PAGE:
Up Next…

  • Painted Turtle These lovely turtles have bright red highlights on the edges of their shells. They often live in ponds and enjoy sunning themselves on floating logs or rocks near the shoreline.
  • Snapping Turtle If you want to get an idea about what a dinosaur might have looked like, check out snapping turtles. Although you should do it from a safe distance!
  • Wood Turtle If you are lucky, you might find one of these near areas that have both woods and water nearby.

Brazilian Turtle
Brazilian Turtle
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About the Author

Krishna is a lifelong animal owner and advocate. She owns and operates a small farm in upstate New York which she shares with three dogs, four donkeys, one mule, and a cat. She holds a Bachelors in Agricultural Technology and has extensive experience in animal health and welfare. When not working with her own animals and tending her farm, Krishna is helping other animal owners with behavior or management issues and teaching neighboring farmers about Regenerative Agriculture practices.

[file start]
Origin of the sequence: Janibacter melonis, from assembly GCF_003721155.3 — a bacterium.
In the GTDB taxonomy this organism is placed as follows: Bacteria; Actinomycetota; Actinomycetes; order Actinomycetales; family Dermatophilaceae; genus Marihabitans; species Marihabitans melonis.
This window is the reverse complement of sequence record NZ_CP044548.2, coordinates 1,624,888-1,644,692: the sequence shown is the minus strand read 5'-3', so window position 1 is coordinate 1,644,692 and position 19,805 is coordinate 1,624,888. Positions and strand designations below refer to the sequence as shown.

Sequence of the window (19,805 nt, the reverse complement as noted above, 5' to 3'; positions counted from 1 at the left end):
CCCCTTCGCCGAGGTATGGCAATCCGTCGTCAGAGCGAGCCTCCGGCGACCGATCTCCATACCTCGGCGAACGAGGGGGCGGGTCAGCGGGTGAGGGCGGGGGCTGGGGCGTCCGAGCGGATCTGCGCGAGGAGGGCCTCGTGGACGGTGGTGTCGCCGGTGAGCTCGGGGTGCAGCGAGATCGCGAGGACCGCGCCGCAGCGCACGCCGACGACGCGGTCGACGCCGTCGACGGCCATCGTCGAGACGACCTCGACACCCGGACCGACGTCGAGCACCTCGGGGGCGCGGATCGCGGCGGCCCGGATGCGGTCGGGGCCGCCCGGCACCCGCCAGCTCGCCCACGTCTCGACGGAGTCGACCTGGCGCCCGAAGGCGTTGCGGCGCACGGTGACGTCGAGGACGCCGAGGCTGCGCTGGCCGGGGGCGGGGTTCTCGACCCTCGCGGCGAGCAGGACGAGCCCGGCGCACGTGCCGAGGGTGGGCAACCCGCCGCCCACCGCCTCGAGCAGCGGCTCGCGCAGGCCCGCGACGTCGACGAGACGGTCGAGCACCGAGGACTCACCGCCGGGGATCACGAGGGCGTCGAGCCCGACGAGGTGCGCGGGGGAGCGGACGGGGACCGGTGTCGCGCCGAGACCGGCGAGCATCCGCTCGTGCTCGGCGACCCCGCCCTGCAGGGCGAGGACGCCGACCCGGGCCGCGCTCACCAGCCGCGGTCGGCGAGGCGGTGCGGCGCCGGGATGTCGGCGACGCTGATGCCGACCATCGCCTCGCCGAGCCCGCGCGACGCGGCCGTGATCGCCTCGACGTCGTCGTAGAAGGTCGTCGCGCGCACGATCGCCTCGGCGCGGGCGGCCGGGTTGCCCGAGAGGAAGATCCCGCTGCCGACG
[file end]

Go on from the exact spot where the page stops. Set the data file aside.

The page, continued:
FAQs (Frequently Asked Questions) 

Are turtles endangered?

Whether a turtle is endangered depends on its species. Mud turtles and painted turtles are mostly listed as of least concern even though they may be under pressure from habitat loss. Other turtles such as the northern red-bellied turtle are considered near threatened. Some species of sea turtles are endangered, with the hawksbill sea turtle listed as critically endangered. Sea turtles face more hazards than the more terrestrial turtles because they have to deal with being poached for their meat and their shells and being tangled in nets meant for other sea creatures. They’re also threatened by pollution and trash, including floating plastic bags that they mistake, sometimes fatally, for jellyfish, oil spills, and climate change. Even artificial lights can confuse sea turtle hatchlings and draw them away from the tide.

Are turtles dangerous?